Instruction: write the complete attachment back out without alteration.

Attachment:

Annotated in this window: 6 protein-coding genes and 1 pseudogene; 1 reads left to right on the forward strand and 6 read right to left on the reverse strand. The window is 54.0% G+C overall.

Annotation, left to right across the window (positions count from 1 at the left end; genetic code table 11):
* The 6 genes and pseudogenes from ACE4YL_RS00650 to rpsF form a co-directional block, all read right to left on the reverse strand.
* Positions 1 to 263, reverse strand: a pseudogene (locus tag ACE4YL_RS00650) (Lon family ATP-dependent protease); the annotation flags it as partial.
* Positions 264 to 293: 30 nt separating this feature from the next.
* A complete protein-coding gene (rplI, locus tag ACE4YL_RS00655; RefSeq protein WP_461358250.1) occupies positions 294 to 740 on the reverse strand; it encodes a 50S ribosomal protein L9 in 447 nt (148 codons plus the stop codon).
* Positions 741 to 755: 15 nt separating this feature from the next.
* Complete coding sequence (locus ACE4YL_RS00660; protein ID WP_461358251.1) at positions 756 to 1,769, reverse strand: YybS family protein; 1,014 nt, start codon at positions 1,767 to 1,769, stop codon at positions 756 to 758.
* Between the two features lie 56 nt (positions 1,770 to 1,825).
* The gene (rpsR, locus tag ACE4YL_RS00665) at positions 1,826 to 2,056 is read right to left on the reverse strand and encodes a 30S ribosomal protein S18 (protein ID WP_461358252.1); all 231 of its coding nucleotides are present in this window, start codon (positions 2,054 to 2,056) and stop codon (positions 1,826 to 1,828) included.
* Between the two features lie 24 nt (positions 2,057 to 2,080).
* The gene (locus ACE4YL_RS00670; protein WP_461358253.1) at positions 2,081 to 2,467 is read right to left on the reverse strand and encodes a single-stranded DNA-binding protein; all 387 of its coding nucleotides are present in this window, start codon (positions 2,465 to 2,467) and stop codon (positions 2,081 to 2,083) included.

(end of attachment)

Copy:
Annotated in this window: 6 protein-coding genes and 1 pseudogene; 1 reads left to right on the forward strand and 6 read right to left on the reverse strand. The window is 54.0% G+C overall.

Annotation, left to right across the window (positions count from 1 at the left end; genetic code table 11):
* The 6 genes and pseudogenes from ACE4YL_RS00650 to rpsF form a co-directional block, all read right to left on the reverse strand.
* Positions 1 to 263, reverse strand: a pseudogene (locus tag ACE4YL_RS00650) (Lon family ATP-dependent protease); the annotation flags it as partial.
* Positions 264 to 293: 30 nt separating this feature from the next.
* A complete protein-coding gene (rplI, locus tag ACE4YL_RS00655; RefSeq protein WP_461358250.1) occupies positions 294 to 740 on the reverse strand; it encodes a 50S ribosomal protein L9 in 447 nt (148 codons plus the stop codon).
* Positions 741 to 755: 15 nt separating this feature from the next.
* Complete coding sequence (locus ACE4YL_RS00660; protein ID WP_461358251.1) at positions 756 to 1,769, reverse strand: YybS family protein; 1,014 nt, start codon at positions 1,767 to 1,769, stop codon at positions 756 to 758.
* Between the two features lie 56 nt (positions 1,770 to 1,825).
* The gene (rpsR, locus tag ACE4YL_RS00665) at positions 1,826 to 2,056 is read right to left on the reverse strand and encodes a 30S ribosomal protein S18 (protein ID WP_461358252.1); all 231 of its coding nucleotides are present in this window, start codon (positions 2,054 to 2,056) and stop codon (positions 1,826 to 1,828) included.
* Between the two features lie 24 nt (positions 2,057 to 2,080).
* The gene (locus ACE4YL_RS00670; protein WP_461358253.1) at positions 2,081 to 2,467 is read right to left on the reverse strand and encodes a single-stranded DNA-binding protein; all 387 of its coding nucleotides are present in this window, start codon (positions 2,465 to 2,467) and stop codon (positions 2,081 to 2,083) included.